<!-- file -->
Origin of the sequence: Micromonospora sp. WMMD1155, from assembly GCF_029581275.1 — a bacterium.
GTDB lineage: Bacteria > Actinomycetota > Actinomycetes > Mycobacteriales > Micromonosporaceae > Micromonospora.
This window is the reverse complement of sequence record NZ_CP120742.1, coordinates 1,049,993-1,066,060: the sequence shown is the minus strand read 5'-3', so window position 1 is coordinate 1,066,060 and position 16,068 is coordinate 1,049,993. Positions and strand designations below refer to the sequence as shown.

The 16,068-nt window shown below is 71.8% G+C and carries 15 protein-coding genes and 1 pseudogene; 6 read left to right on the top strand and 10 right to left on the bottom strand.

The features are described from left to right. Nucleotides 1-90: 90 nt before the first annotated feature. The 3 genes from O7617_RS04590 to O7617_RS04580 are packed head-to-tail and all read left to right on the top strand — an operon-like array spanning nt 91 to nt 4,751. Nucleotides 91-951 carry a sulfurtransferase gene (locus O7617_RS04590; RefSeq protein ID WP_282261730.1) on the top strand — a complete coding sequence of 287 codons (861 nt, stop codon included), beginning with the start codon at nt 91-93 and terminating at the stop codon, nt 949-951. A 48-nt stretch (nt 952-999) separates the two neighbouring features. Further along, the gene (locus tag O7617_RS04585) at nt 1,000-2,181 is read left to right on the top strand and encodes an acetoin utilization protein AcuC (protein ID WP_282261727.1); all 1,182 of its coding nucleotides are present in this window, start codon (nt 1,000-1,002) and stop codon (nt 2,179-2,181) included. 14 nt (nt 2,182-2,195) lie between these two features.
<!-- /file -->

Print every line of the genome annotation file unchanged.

Origin of the sequence: Micromonospora sp. WMMD1155, from assembly GCF_029581275.1 — a bacterium.
GTDB lineage: Bacteria > Actinomycetota > Actinomycetes > Mycobacteriales > Micromonosporaceae > Micromonospora.
This window is the reverse complement of sequence record NZ_CP120742.1, coordinates 1,049,993-1,066,060: the sequence shown is the minus strand read 5'-3', so window position 1 is coordinate 1,066,060 and position 16,068 is coordinate 1,049,993. Positions and strand designations below refer to the sequence as shown.

The 16,068-nt window shown below is 71.8% G+C and carries 15 protein-coding genes and 1 pseudogene; 6 read left to right on the top strand and 10 right to left on the bottom strand.

The features are described from left to right. Nucleotides 1-90: 90 nt before the first annotated feature. The 3 genes from O7617_RS04590 to O7617_RS04580 are packed head-to-tail and all read left to right on the top strand — an operon-like array spanning nt 91 to nt 4,751. Nucleotides 91-951 carry a sulfurtransferase gene (locus O7617_RS04590; RefSeq protein ID WP_282261730.1) on the top strand — a complete coding sequence of 287 codons (861 nt, stop codon included), beginning with the start codon at nt 91-93 and terminating at the stop codon, nt 949-951. A 48-nt stretch (nt 952-999) separates the two neighbouring features. Further along, the gene (locus tag O7617_RS04585) at nt 1,000-2,181 is read left to right on the top strand and encodes an acetoin utilization protein AcuC (protein ID WP_282261727.1); all 1,182 of its coding nucleotides are present in this window, start codon (nt 1,000-1,002) and stop codon (nt 2,179-2,181) included. 14 nt (nt 2,182-2,195) lie between these two features.